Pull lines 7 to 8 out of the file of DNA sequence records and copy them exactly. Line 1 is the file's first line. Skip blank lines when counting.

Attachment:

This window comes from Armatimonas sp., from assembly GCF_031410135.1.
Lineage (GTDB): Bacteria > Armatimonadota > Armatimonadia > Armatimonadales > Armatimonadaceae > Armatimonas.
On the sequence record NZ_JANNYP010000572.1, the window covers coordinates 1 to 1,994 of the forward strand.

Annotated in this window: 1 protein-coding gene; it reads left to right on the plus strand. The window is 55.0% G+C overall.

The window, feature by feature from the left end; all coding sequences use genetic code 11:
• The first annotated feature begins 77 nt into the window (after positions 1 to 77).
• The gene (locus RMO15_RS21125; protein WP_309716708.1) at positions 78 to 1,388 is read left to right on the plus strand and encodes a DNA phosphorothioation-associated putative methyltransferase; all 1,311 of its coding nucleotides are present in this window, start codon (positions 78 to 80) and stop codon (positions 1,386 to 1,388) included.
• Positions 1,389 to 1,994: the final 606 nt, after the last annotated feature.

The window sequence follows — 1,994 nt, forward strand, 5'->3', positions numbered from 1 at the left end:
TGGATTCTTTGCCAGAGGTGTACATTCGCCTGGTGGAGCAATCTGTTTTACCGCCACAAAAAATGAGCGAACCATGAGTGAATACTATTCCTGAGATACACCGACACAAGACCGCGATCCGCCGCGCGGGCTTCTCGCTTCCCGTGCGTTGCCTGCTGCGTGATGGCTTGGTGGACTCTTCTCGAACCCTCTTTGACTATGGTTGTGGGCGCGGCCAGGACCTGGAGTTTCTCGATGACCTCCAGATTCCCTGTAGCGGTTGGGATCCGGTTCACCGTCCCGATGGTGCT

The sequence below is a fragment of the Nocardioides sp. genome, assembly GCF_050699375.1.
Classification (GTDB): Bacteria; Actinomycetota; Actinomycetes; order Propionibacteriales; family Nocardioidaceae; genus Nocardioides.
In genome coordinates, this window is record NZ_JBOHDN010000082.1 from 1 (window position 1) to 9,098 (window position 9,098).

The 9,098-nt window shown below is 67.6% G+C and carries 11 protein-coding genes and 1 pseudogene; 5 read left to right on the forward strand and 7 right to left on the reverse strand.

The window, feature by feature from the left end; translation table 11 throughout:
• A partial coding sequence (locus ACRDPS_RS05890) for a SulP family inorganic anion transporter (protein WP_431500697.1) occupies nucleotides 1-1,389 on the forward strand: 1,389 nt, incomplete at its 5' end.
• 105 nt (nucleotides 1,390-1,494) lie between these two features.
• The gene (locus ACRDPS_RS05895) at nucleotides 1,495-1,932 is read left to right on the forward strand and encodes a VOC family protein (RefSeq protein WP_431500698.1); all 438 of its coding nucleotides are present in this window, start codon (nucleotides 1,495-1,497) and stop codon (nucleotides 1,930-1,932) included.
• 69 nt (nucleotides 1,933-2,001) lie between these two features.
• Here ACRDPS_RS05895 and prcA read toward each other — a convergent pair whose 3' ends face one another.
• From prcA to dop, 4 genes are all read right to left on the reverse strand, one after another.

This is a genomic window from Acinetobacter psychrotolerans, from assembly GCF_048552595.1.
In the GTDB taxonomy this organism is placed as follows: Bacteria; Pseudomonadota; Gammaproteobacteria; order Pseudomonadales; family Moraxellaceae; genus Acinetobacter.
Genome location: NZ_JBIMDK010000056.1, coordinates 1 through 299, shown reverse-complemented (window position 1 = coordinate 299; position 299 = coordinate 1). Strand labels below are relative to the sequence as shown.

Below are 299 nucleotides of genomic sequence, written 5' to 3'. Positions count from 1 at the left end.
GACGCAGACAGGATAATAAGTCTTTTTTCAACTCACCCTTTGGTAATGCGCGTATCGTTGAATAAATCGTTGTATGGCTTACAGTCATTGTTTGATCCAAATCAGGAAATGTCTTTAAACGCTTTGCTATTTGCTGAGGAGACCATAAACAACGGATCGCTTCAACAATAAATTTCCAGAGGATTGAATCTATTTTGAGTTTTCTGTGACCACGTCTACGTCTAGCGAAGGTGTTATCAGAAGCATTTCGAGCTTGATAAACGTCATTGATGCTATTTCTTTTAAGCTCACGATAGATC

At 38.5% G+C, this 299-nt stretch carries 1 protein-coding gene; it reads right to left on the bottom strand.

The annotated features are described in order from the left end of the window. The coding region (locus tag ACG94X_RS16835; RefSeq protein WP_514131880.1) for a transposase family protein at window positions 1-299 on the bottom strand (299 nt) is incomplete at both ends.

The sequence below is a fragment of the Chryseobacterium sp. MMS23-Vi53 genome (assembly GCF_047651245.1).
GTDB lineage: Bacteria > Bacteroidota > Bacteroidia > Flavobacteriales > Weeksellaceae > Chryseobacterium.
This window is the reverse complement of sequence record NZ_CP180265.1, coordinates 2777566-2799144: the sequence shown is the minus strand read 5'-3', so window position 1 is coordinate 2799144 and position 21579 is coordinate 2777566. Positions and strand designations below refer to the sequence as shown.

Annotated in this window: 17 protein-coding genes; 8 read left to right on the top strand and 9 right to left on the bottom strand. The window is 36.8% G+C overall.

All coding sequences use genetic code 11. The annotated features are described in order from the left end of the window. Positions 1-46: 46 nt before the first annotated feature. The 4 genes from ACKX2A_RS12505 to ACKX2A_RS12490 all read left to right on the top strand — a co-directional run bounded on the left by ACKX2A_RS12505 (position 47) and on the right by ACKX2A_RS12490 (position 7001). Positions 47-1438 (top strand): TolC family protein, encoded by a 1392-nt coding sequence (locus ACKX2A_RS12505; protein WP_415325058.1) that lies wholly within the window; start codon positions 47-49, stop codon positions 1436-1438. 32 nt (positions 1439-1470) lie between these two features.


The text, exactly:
• The gene (locus RMO15_RS21125; protein WP_309716708.1) at positions 78 to 1,388 is read left to right on the plus strand and encodes a DNA phosphorothioation-associated putative methyltransferase; all 1,311 of its coding nucleotides are present in this window, start codon (positions 78 to 80) and stop codon (positions 1,386 to 1,388) included.
• Positions 1,389 to 1,994: the final 606 nt, after the last annotated feature.